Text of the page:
September 14, 2011
NASA Developing Heavy-Lift Launch Vehicle
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NASA announced plans on Wednesday to develop an advanced heavy-lift launch vehicle which will be able to start launching in 2017.
The Space Launch System (SLS) will be designed to carry the Orion Multi-Purpose Crew Vehicle, as well as important cargo, equipment and science experiments to Earth's orbit and destinations beyond, according to a NASA.
"This launch system will create good-paying American jobs, ensure continued U.S. leadership in space, and inspire millions around the world," NASA Administrator Charles Bolden said in a statement.
"President Obama challenged us to be bold and dream big, and that's exactly what we are doing at NASA. While I was proud to fly on the space shuttle, kids today can now dream of one day walking on Mars."
The new rocket's technology will use advancements made in NASA's Space Shuttle program and its Constellation program.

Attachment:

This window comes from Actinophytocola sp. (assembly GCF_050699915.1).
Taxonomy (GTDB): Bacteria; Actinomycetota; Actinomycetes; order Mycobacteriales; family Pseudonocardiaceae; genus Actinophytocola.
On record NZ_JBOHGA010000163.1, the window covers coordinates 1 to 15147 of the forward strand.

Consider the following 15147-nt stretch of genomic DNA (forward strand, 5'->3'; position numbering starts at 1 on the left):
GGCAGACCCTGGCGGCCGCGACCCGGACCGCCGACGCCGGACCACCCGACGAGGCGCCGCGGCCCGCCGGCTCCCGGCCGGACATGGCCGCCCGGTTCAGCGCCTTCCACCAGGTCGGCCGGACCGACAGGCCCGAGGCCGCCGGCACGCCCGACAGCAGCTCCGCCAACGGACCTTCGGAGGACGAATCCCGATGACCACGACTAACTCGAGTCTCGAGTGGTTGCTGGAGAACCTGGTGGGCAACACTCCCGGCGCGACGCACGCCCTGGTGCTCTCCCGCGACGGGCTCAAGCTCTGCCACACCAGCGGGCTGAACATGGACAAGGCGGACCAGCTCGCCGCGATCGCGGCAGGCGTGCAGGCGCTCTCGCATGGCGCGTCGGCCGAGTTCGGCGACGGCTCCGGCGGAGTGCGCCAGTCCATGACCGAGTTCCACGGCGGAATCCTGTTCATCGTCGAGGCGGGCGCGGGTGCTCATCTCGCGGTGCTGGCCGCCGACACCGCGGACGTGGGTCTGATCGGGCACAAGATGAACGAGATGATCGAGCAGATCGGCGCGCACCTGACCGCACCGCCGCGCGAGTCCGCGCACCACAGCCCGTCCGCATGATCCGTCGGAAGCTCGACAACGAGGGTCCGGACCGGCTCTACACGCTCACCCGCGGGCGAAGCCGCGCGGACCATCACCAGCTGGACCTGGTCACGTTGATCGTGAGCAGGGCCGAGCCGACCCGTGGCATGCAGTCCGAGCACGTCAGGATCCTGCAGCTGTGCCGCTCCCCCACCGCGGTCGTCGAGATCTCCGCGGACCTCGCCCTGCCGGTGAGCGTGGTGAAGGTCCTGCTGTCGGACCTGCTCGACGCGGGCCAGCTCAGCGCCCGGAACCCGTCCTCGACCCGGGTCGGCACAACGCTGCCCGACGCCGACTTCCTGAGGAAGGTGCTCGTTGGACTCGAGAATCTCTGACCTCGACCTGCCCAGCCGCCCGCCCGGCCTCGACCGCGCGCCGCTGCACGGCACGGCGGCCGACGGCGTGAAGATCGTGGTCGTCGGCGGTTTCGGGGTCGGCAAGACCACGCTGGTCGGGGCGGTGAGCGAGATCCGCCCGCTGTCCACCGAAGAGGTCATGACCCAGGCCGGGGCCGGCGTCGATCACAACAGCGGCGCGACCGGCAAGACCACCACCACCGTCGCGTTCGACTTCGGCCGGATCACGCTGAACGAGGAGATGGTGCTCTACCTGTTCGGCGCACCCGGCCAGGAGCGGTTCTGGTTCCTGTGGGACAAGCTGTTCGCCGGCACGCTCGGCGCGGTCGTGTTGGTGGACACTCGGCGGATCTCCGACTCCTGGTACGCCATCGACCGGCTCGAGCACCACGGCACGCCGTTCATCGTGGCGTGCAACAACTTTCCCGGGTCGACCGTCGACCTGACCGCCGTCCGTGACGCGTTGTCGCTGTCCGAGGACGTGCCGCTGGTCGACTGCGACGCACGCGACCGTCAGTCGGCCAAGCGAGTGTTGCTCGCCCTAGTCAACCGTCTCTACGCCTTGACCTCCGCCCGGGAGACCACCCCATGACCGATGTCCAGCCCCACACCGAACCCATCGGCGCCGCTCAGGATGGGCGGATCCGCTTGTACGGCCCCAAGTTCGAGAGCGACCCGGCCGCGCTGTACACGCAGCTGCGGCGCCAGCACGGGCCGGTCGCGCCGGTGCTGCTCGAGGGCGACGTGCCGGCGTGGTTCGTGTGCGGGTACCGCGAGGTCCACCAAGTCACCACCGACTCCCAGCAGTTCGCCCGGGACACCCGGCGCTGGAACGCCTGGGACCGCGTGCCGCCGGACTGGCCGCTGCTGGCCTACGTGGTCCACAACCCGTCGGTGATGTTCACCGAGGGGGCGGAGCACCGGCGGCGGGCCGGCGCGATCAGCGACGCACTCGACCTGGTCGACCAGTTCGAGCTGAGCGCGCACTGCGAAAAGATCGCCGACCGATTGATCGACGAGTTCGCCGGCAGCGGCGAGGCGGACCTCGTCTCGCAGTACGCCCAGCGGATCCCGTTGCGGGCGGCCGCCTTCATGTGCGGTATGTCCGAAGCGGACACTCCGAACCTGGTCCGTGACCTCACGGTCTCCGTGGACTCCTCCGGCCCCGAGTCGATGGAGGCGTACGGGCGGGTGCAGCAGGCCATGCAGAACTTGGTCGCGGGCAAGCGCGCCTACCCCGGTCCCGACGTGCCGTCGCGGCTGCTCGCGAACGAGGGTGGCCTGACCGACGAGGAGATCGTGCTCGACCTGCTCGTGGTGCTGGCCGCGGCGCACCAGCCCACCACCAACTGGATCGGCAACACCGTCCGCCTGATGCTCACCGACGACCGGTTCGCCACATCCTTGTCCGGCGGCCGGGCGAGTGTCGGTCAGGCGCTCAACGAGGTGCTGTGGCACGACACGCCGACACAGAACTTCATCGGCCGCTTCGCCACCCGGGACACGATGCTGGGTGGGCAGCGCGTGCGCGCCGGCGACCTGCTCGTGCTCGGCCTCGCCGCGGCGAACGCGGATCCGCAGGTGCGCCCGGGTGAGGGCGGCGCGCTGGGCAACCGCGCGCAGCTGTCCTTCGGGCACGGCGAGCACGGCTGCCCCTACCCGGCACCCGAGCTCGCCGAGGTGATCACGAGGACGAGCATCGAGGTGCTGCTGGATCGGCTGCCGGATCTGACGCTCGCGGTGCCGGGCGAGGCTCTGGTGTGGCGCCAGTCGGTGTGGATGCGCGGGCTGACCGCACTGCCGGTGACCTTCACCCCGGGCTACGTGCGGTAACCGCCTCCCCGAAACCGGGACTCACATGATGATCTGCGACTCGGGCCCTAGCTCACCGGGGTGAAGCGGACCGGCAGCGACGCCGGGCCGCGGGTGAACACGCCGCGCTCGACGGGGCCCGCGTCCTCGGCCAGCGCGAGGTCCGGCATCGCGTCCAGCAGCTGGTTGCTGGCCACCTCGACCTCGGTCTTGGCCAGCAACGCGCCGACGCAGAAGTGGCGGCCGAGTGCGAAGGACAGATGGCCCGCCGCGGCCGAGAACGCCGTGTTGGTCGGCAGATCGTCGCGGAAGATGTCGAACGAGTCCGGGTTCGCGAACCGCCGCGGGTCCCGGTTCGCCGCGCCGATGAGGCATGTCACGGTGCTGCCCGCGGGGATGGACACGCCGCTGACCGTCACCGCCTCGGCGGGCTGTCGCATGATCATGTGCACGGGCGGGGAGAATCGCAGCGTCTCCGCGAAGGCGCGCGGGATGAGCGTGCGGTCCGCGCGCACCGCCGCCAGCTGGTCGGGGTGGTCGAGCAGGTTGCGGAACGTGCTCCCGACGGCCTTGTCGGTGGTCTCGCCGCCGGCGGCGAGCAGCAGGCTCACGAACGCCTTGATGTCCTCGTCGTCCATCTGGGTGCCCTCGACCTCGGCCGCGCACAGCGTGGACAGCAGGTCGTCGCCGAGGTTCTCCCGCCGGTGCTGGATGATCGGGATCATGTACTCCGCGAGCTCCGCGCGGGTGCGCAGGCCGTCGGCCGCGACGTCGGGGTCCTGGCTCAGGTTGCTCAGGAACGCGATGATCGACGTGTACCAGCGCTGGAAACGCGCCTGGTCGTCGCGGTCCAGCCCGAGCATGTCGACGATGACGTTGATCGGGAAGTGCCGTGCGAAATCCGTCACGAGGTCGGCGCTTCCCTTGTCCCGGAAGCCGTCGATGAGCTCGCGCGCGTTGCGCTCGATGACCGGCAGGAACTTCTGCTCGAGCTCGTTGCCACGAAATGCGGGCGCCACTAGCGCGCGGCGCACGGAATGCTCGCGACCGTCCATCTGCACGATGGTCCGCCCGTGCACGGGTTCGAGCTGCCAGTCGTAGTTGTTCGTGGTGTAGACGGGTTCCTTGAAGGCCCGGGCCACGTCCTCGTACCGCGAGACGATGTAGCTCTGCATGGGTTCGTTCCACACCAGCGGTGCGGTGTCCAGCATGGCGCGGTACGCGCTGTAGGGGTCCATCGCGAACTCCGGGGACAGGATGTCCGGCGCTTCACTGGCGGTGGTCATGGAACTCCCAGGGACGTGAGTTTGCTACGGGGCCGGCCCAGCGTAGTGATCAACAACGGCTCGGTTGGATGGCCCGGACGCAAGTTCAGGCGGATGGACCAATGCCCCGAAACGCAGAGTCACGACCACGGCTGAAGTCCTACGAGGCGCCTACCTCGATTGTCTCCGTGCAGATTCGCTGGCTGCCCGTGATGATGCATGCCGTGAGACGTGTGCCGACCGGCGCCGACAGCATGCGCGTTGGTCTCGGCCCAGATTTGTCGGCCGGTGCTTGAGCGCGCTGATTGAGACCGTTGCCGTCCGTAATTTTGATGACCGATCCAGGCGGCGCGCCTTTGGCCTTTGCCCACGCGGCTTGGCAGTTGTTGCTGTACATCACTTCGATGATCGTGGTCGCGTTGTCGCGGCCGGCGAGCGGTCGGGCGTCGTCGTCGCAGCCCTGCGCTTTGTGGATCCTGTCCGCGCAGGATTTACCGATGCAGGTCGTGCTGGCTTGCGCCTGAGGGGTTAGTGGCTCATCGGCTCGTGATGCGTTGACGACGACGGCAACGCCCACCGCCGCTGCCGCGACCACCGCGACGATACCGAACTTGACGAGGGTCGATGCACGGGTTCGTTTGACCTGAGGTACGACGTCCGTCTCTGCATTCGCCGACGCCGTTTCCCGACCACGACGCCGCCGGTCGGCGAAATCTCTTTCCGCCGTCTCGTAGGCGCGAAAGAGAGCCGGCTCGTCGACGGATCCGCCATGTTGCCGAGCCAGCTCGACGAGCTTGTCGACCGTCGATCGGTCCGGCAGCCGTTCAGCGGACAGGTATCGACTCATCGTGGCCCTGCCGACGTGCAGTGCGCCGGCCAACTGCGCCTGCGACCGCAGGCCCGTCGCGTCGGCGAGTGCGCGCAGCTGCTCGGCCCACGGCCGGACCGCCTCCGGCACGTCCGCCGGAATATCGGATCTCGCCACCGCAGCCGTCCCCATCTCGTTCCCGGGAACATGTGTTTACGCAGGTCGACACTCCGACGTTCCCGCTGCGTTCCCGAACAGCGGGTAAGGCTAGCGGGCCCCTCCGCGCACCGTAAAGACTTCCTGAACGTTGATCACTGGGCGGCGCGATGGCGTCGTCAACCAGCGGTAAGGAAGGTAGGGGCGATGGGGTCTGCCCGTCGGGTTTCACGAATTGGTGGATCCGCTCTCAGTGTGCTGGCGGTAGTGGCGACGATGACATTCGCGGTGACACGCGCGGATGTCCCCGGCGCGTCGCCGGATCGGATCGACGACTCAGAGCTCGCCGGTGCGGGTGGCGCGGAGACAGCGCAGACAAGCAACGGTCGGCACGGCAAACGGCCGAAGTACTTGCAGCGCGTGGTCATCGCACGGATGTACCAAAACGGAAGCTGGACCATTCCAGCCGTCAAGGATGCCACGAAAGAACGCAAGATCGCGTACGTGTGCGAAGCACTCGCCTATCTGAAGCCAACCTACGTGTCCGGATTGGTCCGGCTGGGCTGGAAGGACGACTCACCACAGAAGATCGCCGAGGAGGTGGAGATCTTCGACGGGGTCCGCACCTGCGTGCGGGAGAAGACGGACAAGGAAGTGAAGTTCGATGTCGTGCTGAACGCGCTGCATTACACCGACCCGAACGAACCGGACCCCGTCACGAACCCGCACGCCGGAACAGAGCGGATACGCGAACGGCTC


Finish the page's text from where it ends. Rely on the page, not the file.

It will use a liquid hydrogen and liquid oxygen propulsion system, as well as solid rocket boosters for the initial development flights, according to the space agency.
The SLS will have an initial lift capacity of 154,323 pounds, but has the capability to be able to evolve to carry 286,600 pounds.
This will be NASA's first exploration-class vehicle since the Saturn V took astronauts to the moon 40 years ago.
"The SLS will expand our reach in the solar system and allow us to explore cis-lunar space, near-Earth asteroids, Mars and its moons and beyond," NASA said in a statement.
"We will learn more about how the solar system formed, where Earth' water and organics originated and how life might be sustained in places far from our Earth's atmosphere and expand the boundaries of human exploration."
Image 1: Artist concept of SLS launching. (NASA)
Image 2: Artist concept of SLS on launchpad. (NASA)
Image 3: Artist concept of future destinations. (NASA)
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